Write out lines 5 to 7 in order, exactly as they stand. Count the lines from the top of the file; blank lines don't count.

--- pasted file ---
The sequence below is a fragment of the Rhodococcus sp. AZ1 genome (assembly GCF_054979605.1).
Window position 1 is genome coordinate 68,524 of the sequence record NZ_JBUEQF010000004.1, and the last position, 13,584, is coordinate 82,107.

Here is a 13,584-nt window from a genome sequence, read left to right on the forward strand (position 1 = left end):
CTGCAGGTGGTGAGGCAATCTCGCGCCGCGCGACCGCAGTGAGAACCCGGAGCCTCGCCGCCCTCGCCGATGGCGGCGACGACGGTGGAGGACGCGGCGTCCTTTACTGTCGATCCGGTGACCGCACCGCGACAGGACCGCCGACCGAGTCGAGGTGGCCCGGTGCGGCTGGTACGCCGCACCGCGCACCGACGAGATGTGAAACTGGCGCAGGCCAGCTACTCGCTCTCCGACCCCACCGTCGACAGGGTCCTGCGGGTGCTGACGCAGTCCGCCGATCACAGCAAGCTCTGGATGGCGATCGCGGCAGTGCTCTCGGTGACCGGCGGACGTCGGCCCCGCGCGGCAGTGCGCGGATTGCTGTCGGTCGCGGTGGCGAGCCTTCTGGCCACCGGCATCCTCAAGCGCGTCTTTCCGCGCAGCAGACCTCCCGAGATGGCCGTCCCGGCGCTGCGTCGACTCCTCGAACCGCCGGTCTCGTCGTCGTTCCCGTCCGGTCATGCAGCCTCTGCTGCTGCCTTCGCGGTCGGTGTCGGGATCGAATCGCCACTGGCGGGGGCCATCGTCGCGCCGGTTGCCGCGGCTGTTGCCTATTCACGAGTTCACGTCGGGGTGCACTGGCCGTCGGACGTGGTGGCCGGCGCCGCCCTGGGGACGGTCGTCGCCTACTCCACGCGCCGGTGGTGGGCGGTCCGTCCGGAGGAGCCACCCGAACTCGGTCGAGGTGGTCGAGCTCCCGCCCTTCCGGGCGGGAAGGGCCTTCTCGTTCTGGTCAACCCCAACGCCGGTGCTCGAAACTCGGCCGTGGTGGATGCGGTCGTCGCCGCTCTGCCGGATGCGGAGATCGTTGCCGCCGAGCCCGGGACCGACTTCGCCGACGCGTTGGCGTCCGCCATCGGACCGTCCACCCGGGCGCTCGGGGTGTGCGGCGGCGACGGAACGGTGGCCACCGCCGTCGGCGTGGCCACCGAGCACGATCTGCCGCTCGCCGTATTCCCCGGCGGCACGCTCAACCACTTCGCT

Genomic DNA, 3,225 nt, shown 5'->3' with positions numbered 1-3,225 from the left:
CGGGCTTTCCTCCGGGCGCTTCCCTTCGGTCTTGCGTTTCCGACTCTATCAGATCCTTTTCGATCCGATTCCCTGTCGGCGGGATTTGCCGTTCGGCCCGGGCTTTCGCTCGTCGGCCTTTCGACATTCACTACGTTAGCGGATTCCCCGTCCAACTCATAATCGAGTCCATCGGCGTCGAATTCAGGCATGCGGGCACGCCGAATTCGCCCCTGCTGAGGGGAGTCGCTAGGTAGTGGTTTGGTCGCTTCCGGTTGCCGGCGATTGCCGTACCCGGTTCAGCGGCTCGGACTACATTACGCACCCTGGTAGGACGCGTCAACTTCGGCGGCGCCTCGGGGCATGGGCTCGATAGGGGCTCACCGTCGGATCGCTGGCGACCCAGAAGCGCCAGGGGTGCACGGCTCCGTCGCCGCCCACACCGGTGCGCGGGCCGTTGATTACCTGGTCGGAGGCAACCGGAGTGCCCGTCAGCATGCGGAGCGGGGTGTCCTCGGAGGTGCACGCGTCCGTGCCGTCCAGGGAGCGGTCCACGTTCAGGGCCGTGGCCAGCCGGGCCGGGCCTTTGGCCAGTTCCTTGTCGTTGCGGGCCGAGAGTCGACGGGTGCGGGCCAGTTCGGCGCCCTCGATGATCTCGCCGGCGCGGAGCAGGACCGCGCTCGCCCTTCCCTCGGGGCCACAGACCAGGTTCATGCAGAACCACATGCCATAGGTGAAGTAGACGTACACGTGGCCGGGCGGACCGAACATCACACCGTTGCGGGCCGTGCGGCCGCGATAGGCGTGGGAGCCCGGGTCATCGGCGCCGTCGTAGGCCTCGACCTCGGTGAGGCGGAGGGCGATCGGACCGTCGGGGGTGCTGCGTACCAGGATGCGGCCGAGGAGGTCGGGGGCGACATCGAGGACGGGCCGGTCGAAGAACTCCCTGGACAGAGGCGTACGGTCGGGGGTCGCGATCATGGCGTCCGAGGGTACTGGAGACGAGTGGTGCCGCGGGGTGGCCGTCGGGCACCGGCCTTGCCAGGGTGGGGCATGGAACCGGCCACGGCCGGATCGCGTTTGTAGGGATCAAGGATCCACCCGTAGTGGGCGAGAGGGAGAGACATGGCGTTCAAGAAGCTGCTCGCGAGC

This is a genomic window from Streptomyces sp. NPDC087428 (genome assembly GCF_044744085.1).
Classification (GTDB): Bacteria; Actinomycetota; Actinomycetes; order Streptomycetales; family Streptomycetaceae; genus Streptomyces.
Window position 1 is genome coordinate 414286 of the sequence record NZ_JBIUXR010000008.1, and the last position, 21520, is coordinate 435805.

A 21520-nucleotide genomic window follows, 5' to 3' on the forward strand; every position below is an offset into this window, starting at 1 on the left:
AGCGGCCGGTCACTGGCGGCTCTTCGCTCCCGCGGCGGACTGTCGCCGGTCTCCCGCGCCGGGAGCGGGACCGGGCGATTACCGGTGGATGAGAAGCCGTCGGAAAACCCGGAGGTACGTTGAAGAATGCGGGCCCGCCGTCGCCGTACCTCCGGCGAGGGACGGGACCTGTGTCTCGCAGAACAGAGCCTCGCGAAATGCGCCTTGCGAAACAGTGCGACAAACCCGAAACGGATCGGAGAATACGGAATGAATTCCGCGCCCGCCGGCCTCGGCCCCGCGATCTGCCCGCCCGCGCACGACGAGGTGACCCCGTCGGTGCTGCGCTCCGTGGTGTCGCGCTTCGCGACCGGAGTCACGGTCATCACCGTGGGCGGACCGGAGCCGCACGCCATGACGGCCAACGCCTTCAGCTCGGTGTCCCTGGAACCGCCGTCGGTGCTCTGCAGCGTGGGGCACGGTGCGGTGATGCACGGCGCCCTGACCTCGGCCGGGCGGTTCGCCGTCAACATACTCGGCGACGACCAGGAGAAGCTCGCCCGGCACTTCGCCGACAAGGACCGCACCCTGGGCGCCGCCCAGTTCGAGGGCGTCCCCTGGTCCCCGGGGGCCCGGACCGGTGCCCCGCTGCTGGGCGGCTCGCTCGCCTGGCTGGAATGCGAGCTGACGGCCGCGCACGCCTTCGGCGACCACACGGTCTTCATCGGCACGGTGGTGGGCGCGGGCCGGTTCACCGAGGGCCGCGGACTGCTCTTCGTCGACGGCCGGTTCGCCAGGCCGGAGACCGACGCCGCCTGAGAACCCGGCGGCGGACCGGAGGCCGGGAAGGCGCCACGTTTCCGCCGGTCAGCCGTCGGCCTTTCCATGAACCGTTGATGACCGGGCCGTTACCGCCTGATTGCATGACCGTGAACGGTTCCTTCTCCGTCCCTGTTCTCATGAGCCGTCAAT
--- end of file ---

Genomic DNA, 3,225 nt, shown 5'->3' with positions numbered 1-3,225 from the left:
CGGGCTTTCCTCCGGGCGCTTCCCTTCGGTCTTGCGTTTCCGACTCTATCAGATCCTTTTCGATCCGATTCCCTGTCGGCGGGATTTGCCGTTCGGCCCGGGCTTTCGCTCGTCGGCCTTTCGACATTCACTACGTTAGCGGATTCCCCGTCCAACTCATAATCGAGTCCATCGGCGTCGAATTCAGGCATGCGGGCACGCCGAATTCGCCCCTGCTGAGGGGAGTCGCTAGGTAGTGGTTTGGTCGCTTCCGGTTGCCGGCGATTGCCGTACCCGGTTCAGCGGCTCGGACTACATTACGCACCCTGGTAGGACGCGTCAACTTCGGCGGCGCCTCGGGGCATGGGCTCGATAGGGGCTCACCGTCGGATCGCTGGCGACCCAGAAGCGCCAGGGGTGCACGGCTCCGTCGCCGCCCACACCGGTGCGCGGGCCGTTGATTACCTGGTCGGAGGCAACCGGAGTGCCCGTCAGCATGCGGAGCGGGGTGTCCTCGGAGGTGCACGCGTCCGTGCCGTCCAGGGAGCGGTCCACGTTCAGGGCCGTGGCCAGCCGGGCCGGGCCTTTGGCCAGTTCCTTGTCGTTGCGGGCCGAGAGTCGACGGGTGCGGGCCAGTTCGGCGCCCTCGATGATCTCGCCGGCGCGGAGCAGGACCGCGCTCGCCCTTCCCTCGGGGCCACAGACCAGGTTCATGCAGAACCACATGCCATAGGTGAAGTAGACGTACACGTGGCCGGGCGGACCGAACATCACACCGTTGCGGGCCGTGCGGCCGCGATAGGCGTGGGAGCCCGGGTCATCGGCGCCGTCGTAGGCCTCGACCTCGGTGAGGCGGAGGGCGATCGGACCGTCGGGGGTGCTGCGTACCAGGATGCGGCCGAGGAGGTCGGGGGCGACATCGAGGACGGGCCGGTCGAAGAACTCCCTGGACAGAGGCGTACGGTCGGGGGTCGCGATCATGGCGTCCGAGGGTACTGGAGACGAGTGGTGCCGCGGGGTGGCCGTCGGGCACCGGCCTTGCCAGGGTGGGGCATGGAACCGGCCACGGCCGGATCGCGTTTGTAGGGATCAAGGATCCACCCGTAGTGGGCGAGAGGGAGAGACATGGCGTTCAAGAAGCTGCTCGCGAGC

This is a genomic window from Streptomyces sp. NPDC087428 (genome assembly GCF_044744085.1).